UNION OF INDIA Vs SUBE RAM .
Case number: C.A. No.-011913-011914 / 1996
Diary number: 64028 / 1995
Advocates: Vs BRIJ BHUSHAN
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PETITIONER: THE UNION OF INDIA
RESPONDENT: SHRI SUBE RAM & ORS.
DATE OF JUDGMENT: 26/08/1996
BENCH: RAMASWAMY, K. BENCH: RAMASWAMY, K. G.B. PATTANAIK (J)
JUDGMENT: O R D E R Leave granted. We have heard learned counsel for both the parties. Notification under Section 4 (1) of the Land Acquisition Act, 1894 (for short, the "Act") was published on March 8, 1957 acquiring the land for planned development of Delhi city. The Land Acquisition officer awarded compensation on October 3, 1974 under Section 11 of the Act. The Additional District Judge enhanced the compensation on October 5, 1976. On appeal, the High Court further enhanced the compensation on July 24, 1984 to Rs. 10/- per square yard with solatium and interest at old rates, namely, solatium at 15% under Section 23 (2) and interest at 6% under proviso to Section 28 of the Act on the enhanced compensation. Consequently, the respondents filed the petition under Sections 151 and 152 of the Code of Civil Procedure, 1908 and the High Court by the impugned order dated March 22, 1985 allowed the benefits under the Amendment Act 68 of 1984 and awarded solatium at 30% on the enhanced compensation and interest under the proviso to Section 28 at 9% for one year from the date of taking possession for one year and @ 15% thereafter till date of deposit into court on the enhanced compensation. Subsequently, that view was reversed by this Court in Union of India Vs. Raghubir Singh, [(1989) 2 SCC 754]. The application came to be filed for review of the judgment and the High Court in the impugned order dater December 1, 1993 dismissed the review application. Thus these appeals by special leave. Appeal also was filed against the original appellate order with a delay of 3379 days. Shri Pankaj Kalra, learned counsel for the respondents with his usual vehemence, contended that the review application came to be filed eight years after the order was passed by the Division Bench and five years after the judgment of this Court in Raghubir Singh‘s case. The High Court, therefore, was right in refusing to entertain the review petition. In view of the Explanation to Order 47 Rule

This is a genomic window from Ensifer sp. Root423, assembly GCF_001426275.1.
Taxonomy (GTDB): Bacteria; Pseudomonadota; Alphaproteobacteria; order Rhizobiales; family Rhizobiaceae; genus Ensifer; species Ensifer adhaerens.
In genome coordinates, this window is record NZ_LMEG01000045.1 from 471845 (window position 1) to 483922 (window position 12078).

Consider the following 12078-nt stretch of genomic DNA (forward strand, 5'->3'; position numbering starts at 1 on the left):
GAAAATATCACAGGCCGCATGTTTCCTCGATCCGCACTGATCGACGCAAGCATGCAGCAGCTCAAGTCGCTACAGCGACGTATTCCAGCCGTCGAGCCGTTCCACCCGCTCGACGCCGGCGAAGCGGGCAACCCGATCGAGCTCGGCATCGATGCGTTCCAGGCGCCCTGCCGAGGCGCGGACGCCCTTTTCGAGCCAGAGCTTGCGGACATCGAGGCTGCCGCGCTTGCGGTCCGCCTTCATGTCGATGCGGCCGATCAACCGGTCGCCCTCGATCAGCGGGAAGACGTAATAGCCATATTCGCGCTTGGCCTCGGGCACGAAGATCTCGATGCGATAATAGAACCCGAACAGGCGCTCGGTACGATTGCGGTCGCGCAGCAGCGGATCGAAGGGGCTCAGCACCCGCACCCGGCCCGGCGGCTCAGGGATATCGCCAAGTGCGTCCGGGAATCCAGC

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1, CPC, he also contended that change of law as interpreted by court would not be a ground for review. There is an inordinate delay in filing the special leave petition against the original order and the delay has been properly explained. Therefore, the orders of the courts below is not vitiated by any error of law. We find no force in the contentions. It is now settled legal position that the claimants would be entitled to the enhanced solatium and interest only if the proceedings were pending either before the Land Acquisition Officer or Court. The Court defined under Section 2 (d) of the Act as on the date of Amendment Bill was introduced and Act made by the Parliament. Therefore, the question that arises is: whether the High Court has jurisdiction to entertain the application for enhancement under the Amendment Act 68 of 1984 came into force. It is true that if it were a case of a superior Court having interpreted the law and the law having become final, by order 47 Rule 1, CPC it could not constitute a ground for review of the judgment. But here is the case of entertaining the application itself; in order words, the question of jurisdiction of the Court. Since the appellate Court has no amend the decree and grant the enhanced compensation by way of solatium and interest under Section 23 (2) and proviso to Section 28 of the Act, as amended by Act 68 of 1984, it is a question of jurisdiction of the court. Since courts have no jurisdiction, it is the settled legal position that it is a nullity and it can be raised at any stage. The learned counsel sought to place reliance on an order passed by this Court on July 31, 1995 in SLP (C) No. 22639 of 1994 dismissing the special leave petition in limine. In view of the settled legal position that the order dismissing the special leave petition in liming does not constitute res judicata; that too in a dispute which was not even between the parties in this case. The above decision may not stand in the way of this Court‘s exercising the power under Article 136 of the Constitution. The learned counsel has contended that the Court has power to grant or to refuse to grant the relief and it having gone into the question and decided the same on merit, it can be said that the High court committed no error of law. So the order is valid in condone the delay and entertain the appeal filed against the original order dated March 22,1985 and also the review petition. The appeals are accordingly allowed. The award of, the solatium @ 30% under Section 23 (2) of the Acct and interest @ 9% for one year from the date of taking possession and 15% thereafter till the date of deposit under proviso to Section 28 stands set aside and the original order of the High Court dated July 24, 1984 stands restored. But in the circumstances without costs.